Technology that senses crop vigour through colour analysis (commercially known as Greenseeker) is considered a very promising approach to optimize nitrogen (N) application, University of Missouri professor, Peter Scharf says.
“The benefit of using Greenseeker to control nitrogen application rates is that rates will match actual crop needs,” he says. “This will save producers money in areas where less N is needed, protect yield in areas where normal N rates are needed, and make producers money in areas where actual need is above their normal rate.”
Scharf believes although the technology’s ability to calculate optimal N rates is not perfect, it is closer to being correct than producer-chosen rates, leading to input savings and better yields. In one study, he and his colleagues found that sensor use saved an average of 14 lb of N per acre and increased yield by two bushels per acre in corn in over 55 on-farm trials. “The amount of nitrogen your soil contributes to your crop varies widely across most fields and depends on the weather,” he says. “I haven’t found any better way to manage this variability.”
The obstacles that remain in perfecting the Greenseeker (GS) are numerous, but Scharf says great progress is being made. “For example, there is not yet wide agreement on the best approach or best equation for translating sensor measurements to N rates,” he notes. “In addition, sensor values can drift during the day, and skips in plant stands interfere with the technology’s ability to produce an accurate N rate.”
Also, some systems that apply N in a liquid form (UAN and anhydrous ammonia) have a limited range of N rates, unless specially equipped. The use of GS also requires the added task of applying high-N reference areas to a farm.
Nicole Rabe, a land resource specialist with the Ontario Ministry of Agriculture, Food and Rural Affairs (OMAFRA), believes there is merit in a technology with the potential to apply the right rate of N at the right time during the growing season, offering both economic benefits (potential input savings or yield gain) and environmental benefits (N being fully utilized by the crop when required).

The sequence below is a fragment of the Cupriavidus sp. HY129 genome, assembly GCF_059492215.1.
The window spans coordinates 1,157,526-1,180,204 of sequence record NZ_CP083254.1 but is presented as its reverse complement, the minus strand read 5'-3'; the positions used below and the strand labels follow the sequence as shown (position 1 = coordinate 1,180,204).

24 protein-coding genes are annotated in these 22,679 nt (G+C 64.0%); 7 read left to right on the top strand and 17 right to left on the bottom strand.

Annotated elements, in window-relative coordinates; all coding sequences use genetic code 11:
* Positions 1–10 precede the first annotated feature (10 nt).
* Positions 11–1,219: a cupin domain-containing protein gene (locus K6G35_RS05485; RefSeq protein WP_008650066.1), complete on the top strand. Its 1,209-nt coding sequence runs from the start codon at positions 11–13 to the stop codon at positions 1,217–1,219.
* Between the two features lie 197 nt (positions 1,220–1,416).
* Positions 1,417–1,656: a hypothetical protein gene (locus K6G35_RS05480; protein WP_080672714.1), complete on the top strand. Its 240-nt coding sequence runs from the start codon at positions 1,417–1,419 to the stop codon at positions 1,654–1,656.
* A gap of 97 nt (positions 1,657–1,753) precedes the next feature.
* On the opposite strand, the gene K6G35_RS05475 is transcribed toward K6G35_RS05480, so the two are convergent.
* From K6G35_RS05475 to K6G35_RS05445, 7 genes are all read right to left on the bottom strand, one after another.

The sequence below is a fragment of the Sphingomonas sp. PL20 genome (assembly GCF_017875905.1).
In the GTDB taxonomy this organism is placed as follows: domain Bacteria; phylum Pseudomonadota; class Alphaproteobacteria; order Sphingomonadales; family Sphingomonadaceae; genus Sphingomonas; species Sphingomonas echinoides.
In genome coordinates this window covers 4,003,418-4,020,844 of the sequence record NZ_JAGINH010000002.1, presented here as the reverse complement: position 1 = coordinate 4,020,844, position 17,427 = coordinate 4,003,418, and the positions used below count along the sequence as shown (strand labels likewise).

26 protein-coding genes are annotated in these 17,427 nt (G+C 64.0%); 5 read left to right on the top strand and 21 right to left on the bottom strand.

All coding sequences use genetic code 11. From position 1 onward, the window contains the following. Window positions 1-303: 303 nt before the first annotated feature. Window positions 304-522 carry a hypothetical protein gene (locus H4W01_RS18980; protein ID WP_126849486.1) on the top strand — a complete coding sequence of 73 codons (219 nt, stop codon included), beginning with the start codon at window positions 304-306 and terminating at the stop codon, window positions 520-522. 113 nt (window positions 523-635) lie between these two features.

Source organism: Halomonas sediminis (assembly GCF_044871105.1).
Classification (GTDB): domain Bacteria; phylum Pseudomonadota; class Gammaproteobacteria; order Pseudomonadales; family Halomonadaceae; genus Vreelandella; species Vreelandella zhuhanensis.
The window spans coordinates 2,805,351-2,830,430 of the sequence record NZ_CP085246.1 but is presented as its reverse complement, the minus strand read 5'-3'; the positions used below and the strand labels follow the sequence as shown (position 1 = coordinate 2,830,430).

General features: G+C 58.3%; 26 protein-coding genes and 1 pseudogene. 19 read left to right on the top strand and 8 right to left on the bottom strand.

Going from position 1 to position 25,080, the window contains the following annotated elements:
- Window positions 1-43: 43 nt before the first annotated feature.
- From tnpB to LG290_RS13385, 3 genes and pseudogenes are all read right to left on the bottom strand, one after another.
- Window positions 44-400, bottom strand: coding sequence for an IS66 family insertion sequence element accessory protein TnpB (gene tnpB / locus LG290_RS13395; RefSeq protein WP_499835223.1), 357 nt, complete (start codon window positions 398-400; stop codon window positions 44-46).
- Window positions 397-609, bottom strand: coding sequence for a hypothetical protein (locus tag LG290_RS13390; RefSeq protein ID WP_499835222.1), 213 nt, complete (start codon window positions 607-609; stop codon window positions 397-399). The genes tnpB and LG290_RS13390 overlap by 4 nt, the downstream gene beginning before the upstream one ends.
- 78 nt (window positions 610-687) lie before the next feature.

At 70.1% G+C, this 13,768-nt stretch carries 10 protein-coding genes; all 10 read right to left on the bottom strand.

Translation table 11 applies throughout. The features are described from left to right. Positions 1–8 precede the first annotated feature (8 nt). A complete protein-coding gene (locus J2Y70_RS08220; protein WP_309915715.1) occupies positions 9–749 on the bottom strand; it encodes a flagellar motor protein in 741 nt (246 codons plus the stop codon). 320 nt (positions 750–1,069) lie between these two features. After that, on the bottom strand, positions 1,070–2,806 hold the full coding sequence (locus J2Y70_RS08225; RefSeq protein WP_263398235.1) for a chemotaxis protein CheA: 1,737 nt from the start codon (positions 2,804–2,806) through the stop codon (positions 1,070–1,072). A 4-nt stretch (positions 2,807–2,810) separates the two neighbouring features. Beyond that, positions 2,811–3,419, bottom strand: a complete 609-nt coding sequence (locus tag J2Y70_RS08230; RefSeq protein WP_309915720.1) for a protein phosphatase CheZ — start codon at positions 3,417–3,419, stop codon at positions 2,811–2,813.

“However, each field has its own management history and the opportunities to manage N successfully on one field do not necessarily translate to the same opportunities on the next field,” she explains. “It is important growers test any new technology up against their normal practices in a given year, and with GS, to ask the correct questions about the algorithms being presented.”
Rabe says each one has been designed for a specific U.S. state and climate, with some built for specific types of soils. Careful attention should therefore be paid to the input requirements for each one.
More Greenseeker insight
Hensall District Co-operative (HDC) owns two GS units and is buying a third in order to continue studies of the technology in 2015. In 2014, staff looked at its use with variable rate N application in 65 fields of corn. “We view Greenseeker as a late-season N applicator that minimizes N loss,” Steve Redmond, HDC precision agriculture specialist says. “The technology is 20 years old and well-proven in terms of supporting the 4R concept of N management: right source, right rate, right time, right place.”
With the acknowledgement that each year is different, HDC’s 2014 GS studies showed a range of yield advantage in corn, from 20 bu/ac at the HDC plots in Hensall to no response in other fields compared to the farmer’s normal N practice. Factors at work in 2014 include high incidence of northern corn leaf blight and other leaf diseases, late planting and subsequent late preplant N applications, slow release of N from organic matter due to cool, wet soils, and leaching and denitrification of N due to excessive rainfall. For 2015, HDC has planned its GS studies to include additional co-operative members who have manured fields and/or those who apply N preplant or pre-emergence. Redmond says they expect sales of Greenseeker to increase over last year.
Practical Precision in Tavistock, Ont. also expects GS sales to increase this year compared to 2014. They have so far sold 20 units across Ontario, Quebec and the Maritimes, used for tasks ranging from field mapping to variable rate N application. “We describe the GS as a way to identify pockets of potential nitrogen sufficiency and deficiency across a field, and only advocate its use in later stages of corn where there is a solid canopy in place,” Paul Raymer, president of Practical Precision and a precision agriculture specialist says. “This gives a fairer chance for more accuracy and is complementary with the theoretical nitrogen needs of the corn at that biological stage and beyond.”
Raymer says the “split” algorithm they use is solid, adding his GS customers are generally saving on N and increasing their corn yield. “The GS is an economic and environmental success story,” he notes. “Can it be better? Absolutely. If we had a wish list for improving the algorithms, it would be to increase the strength of the Ontario Corn Calculator, adding in the price of N and corn.”
Raymer believes it would not be worthwhile to create a “confident” Ontario GS algorithm if it takes three or four years. “Technology in general is changing too fast,” he says. “Going forward, outside of algorithms, we are working to take the technology accuracy to the next level, interfacing soil properties, variable rate seeding and hybrid characteristics, all of which can influence nitrogen requirements.”
In terms of OMAFRA testing of GS algorithms for Ontario growers, it has really just begun.
“We have done some small-scale tests and we can’t do this work without industry partners like Steve and Paul in terms of helping us get the fieldwork done and the validation plots put in,” Rabe says.
April 13, 2015 By Treena Hein